Court of Appeal Affirms Judicial Discretion in Hague Child Abduction Case with Emphasis on Representing Children's Voices

Citation: [2023] EWCA Civ 1449
Judgment on


In the case of C v M (A Child) (Abduction: Representation of Child Party), the Court of Appeal dealt with an appeal concerning the Hague Child Abduction Convention and the appropriate representation of a child within such proceedings. The case focused on key legal principles surrounding children’s participation in proceedings, the admissibility and weight of evidence provided by a solicitor-guardian, and the discretionary power of the court in matters of child abduction.

Key Facts

The matter revolved around an application under the 1980 Hague Child Abduction Convention requesting the return of two children wrongfully removed from Mauritius by their mother. The father’s application initially resulted in a summary return order, which was later contested by the elder child (X), leading to the child being joined as a party via a solicitor-guardian, resulting in the order’s setting aside. A subsequent rehearing dismissed the father’s application, prompting the appeal.

Child’s Objection and Judicial Discretion

One of the central issues was the proper weight and consideration of a child’s objections to being returned under Article 13 of the Convention. The court reaffirmed that it possesses a broad discretion, as articulated in Re M and another (Children) (Abduction: Rights of Custody), to consider the child’s age, degree of maturity, authenticity of objections, and alignment with the child’s welfare and rights.

Admissibility and Role of Solicitor-Guardian

The judgment clarified the admissibility of non-expert opinion evidence and set out the permissible scope of evidence that a solicitor-guardian can provide, which should not exceed their role unless explicitly permitted by the court. In the instance where a solicitor-guardian’s opinion evidence is admissible, as in this case, objections to its relevancy and weight must be made at the lower court level, and challenges cannot be introduced for the first time on appeal.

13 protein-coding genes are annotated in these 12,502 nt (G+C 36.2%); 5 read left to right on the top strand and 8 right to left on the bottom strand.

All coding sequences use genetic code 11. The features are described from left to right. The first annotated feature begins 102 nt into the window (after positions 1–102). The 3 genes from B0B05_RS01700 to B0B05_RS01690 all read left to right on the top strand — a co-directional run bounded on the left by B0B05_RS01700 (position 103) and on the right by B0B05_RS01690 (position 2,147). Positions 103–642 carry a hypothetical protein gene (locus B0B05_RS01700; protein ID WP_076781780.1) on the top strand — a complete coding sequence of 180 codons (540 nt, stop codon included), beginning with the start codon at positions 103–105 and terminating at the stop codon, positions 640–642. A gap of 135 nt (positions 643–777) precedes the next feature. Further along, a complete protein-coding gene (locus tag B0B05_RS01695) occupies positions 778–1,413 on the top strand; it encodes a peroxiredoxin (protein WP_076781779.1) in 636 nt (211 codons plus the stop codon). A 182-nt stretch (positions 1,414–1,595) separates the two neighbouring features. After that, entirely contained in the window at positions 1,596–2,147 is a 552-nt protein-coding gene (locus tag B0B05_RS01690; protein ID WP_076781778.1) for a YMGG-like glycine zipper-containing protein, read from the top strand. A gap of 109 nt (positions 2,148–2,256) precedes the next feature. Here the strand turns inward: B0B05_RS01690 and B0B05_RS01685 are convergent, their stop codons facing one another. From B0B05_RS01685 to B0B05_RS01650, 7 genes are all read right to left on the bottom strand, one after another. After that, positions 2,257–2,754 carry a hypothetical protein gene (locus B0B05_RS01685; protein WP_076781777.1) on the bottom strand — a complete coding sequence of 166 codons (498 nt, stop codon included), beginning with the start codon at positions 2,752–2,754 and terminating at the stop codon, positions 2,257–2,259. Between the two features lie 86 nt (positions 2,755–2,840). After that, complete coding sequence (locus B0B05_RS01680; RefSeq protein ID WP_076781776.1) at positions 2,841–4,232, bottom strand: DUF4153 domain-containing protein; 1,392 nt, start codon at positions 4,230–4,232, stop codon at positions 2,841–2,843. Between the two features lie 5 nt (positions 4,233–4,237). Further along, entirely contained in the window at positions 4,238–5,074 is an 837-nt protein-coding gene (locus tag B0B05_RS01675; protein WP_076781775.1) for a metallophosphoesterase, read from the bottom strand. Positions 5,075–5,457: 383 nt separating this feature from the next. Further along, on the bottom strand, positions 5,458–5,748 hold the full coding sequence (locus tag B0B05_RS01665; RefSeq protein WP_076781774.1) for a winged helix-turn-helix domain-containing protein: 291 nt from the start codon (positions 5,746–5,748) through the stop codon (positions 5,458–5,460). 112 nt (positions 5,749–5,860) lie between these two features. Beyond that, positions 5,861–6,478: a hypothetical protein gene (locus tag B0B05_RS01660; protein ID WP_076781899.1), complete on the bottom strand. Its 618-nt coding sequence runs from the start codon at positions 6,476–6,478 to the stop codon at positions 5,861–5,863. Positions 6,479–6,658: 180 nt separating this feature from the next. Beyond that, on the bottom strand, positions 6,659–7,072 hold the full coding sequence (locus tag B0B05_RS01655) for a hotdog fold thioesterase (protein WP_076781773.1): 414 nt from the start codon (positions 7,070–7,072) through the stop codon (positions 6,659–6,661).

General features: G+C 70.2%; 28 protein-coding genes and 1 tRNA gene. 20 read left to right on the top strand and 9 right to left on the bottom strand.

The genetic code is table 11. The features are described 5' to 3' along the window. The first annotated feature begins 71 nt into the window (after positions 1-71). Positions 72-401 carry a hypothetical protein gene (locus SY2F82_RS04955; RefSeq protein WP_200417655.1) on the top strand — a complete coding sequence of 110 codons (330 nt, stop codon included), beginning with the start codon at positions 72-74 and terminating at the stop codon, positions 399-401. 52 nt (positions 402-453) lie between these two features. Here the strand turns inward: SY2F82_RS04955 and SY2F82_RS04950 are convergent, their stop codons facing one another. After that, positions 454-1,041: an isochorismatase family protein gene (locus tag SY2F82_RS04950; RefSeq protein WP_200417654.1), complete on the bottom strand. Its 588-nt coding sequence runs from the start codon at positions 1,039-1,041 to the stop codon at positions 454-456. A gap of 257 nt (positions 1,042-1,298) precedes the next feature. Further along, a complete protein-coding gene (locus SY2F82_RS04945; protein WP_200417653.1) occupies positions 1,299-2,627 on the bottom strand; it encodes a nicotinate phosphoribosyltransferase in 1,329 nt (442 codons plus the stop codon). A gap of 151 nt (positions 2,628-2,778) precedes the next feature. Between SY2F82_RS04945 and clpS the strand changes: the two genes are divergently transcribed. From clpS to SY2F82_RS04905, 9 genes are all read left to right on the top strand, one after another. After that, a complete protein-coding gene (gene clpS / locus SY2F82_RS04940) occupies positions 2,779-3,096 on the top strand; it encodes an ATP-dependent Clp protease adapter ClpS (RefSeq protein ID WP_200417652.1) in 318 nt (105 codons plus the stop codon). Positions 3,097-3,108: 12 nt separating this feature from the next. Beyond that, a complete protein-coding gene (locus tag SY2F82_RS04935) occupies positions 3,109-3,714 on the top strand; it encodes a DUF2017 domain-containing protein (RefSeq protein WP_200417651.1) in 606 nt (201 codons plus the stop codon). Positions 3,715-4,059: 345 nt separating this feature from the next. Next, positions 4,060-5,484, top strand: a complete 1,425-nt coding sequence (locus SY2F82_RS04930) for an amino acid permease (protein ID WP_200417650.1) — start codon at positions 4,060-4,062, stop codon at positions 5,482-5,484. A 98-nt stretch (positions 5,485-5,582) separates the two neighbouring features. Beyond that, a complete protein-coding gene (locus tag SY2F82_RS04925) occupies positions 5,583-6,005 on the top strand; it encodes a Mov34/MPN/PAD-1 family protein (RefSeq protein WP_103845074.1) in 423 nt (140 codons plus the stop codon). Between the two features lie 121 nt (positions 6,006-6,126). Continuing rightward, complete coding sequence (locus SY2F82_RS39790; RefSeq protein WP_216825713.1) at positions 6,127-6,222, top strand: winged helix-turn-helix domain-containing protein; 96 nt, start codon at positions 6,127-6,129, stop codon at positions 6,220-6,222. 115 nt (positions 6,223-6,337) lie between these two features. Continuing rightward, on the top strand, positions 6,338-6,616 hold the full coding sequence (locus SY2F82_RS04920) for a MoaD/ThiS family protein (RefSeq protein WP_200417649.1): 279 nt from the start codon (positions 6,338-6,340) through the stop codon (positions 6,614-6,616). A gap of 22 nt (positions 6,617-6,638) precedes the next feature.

Case Management Decisions

The Court of Appeal addressed the trial judge’s case management discretion, particularly denying an adjournment request and deciding against acquiring an updated report from Cafcass. The appellate court reinforced the judge’s authority in crafting case management decisions, underscoring the necessity for timely and effective adjudication in abduction cases under the 1980 Convention.

Role of Cafcass and Potential Conflict

The case highlighted the potential conflict in a solicitor performing the dual role of legal advocate and independent guardian for the child. The need for clarity in defining the role of a solicitor-guardian was evident, as were calls for guidelines that could prevent such conflicts and ensure the child’s interests are appropriately represented.


The Court of Appeal dismissed the father’s appeal, upholding the findings of the lower court. There was no merit in the challenges to the trial judge’s decisions related to evidentiary weight and case management. The court called for further consideration by the Family Procedure Rules Committee or a committee appointed by the President of the Family Division to address the role and representation of children in these proceedings, marking the path towards more structured guidance in this area.


The Court of Appeal’s decision in C v M (A Child) (Abduction: Representation of Child Party) confirms robust principles of judicial discretion in child abduction cases and underscores the nuanced role of a solicitor-guardian in representing children. The judgment also anticipates the development of comprehensive guidance to navigate the complexities of dual representation while respecting the child’s voice and rights in international family law proceedings. This case sets the precedential understanding for similar cases and prompts upcoming regulatory advancements for child representation in family law.